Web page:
Bio

Clinical Focus


  • Leg swelling
  • Actue Deep Venous Thrombosis
  • Chronic Deep Venous Thrombosis
  • Diagnostic Radiology
  • Interventional Oncology
  • Interventional Radiology
  • Endovascular Procedures
  • Peripheral Arterial Disease

Academic Appointments


Administrative Appointments


  • Co-Founder, Grand Rounds, Inc (2012 - Present)
  • Co-Medical Director; Cardiac and Interventional Radiology (Cath Angio), Stanford Hospital and Clinics (2006 - Present)
  • Chief, Interventional Radiology, Stanford University School of Medicine (2006 - Present)

Honors & Awards


  • Dr. Constantin Cope Medical Student Award, Society of IR Annual Scientific Mtg-Mentor for Keith Chan (2011)
  • Fellow of the Society, The Society of Interventional Radiology (2011)
  • The Gary Becker Young Investigator Award, The Society of IR-Mentor for William T. Kuo, MD (2011)
  • Early Career Achievement Award, The Ohio State University School of Medicine (First ever recipient) (2010)
  • Dr. Constantin Cope Medical Student Award, Society of IR Annual Scientific Mtg-Mentor for Stephanie Carr (2010)
  • Scholars Award, Stanford University Medical Scholars-Mentor for Stephanie Carr (2009)
  • Resident Research Award, Cardiovascular and Interventional Radiological Society of Europe (2009)
  • Award, Stanford University Medical Scholars-Mentor for Keith Chan (2008)
  • Resident/Fellow Research Award, Society of Interventional Radiology Foundation-Mentor for Maurice Van den Bosch (2008)
  • Fellow/Resident Research Award, Radiological Society of North America/American Roentgen Ray Society-Mentor for Gloria Hwang, MD (2008)
  • Top 5 Best Poster Award, American College of Chest Physicians Annual Mtg. (2007)
  • Medical Research Grant, Society of Interventional Radiology Foundation-Mentor for Luke Higgins, PhD (2007)
  • Scholars Award, Stanford University Medical Scholars-Mentor for Luke Higgins, PhD (2007)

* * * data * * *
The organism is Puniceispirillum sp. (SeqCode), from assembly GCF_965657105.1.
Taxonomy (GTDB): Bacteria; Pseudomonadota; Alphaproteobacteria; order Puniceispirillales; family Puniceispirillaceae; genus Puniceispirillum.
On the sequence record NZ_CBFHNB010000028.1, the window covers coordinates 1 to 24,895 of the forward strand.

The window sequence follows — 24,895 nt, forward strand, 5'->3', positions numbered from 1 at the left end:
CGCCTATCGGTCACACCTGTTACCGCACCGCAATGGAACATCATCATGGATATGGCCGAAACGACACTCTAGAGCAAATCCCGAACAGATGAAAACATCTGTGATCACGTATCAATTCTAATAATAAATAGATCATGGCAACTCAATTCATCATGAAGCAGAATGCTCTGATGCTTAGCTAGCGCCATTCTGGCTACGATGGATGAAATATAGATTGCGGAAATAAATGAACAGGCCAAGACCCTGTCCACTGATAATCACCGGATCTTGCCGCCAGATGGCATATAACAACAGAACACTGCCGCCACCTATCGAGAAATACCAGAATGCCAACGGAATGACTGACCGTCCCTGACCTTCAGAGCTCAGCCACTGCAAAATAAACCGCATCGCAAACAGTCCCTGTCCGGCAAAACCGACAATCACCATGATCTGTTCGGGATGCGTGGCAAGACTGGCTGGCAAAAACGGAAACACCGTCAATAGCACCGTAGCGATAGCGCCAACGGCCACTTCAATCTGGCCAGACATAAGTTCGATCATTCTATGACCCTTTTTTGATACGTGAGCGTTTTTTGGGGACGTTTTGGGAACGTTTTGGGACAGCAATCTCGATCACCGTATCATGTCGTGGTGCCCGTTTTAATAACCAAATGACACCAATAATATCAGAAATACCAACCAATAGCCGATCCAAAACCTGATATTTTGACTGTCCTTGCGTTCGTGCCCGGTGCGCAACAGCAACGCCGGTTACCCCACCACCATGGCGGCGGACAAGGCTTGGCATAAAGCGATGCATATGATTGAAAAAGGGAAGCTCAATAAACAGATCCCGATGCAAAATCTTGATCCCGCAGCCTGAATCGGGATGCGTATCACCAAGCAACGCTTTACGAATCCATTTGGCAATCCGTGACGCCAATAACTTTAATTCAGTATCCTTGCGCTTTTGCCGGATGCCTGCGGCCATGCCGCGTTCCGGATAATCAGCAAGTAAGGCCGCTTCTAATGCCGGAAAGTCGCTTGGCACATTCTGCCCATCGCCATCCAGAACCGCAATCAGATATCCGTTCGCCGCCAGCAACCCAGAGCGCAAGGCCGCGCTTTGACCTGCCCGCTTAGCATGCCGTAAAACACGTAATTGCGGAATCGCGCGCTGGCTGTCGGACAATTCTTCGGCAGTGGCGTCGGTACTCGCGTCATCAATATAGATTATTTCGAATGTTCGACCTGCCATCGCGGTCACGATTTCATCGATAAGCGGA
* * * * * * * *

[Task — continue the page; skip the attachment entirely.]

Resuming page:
• Travel Award for Resident and Fellows, SIR Annual Mtg. Mentor for Tarak Patel (2005)
  • Featured Abstract Featured Abstract top 5%), Hypoxia-Inducible Factor-1 for Therapeutic Angiogenesis. SIR Annual Meeting. New Orleans, LA (2005)
  • Scholarship, The American Roentgen Ray Society Annual Scholarship (2005)
  • Finalist, Melvin Judkins Young Investigator Award – American Heart Association (co author) (2005)
  • Resident Research Award, Department of Radiology, The Johns Hopkins Medical Institutions (Mentored: Robert P. Liddell) (2004)
  • Finalist, Melvin Judkins Young Investigator Award – American Heart Association (co author) (2004)
  • 3rd Place in Best Oral Presentation, International Society for Magnetic Resonance in Medicine (2003)
  • Featured Abstract(top 5%), In vivo Intravascular MR Imaging: Transvenous Technique for Arterial Wall Imaging. SIR Annual Mtg (2003)
  • Cum Laude Award, Radiological Society of North America Annual Meeting (1999)
  • Certificate of Merit, Radiological Society of North America Meeting (1998)
  • Certificate of Merit, Radiological Society of North America Annual Meeting (1997)
  • ARRS/AUR/RSNA Award, Introduction to Research Program (1997)

Professional Education


  • Board Certification: Diagnostic Radiology, American Board of Radiology (1999)
  • Fellowship:Stanford University Medical Center (2000) CA
  • Residency:Johns Hopkins School of Medicine (1999) MD
  • Medical Education:Ohio State University College of Medicine (1995) OH
  • B.S., University of Illinois, Biology (1991)
  • M.D., The Ohio State University, Medicine (1995)
  • Residency, The Johns Hopkins Hospital, Radiology (1999)
  • Fellowship, Stanford University Medical Ctr., Interventional Radiology (2000)

Research & Scholarship

Clinical Trials


  • Acute Venous Thrombosis: Thrombus Removal With Adjunctive Catheter-Directed Thrombolysis Recruiting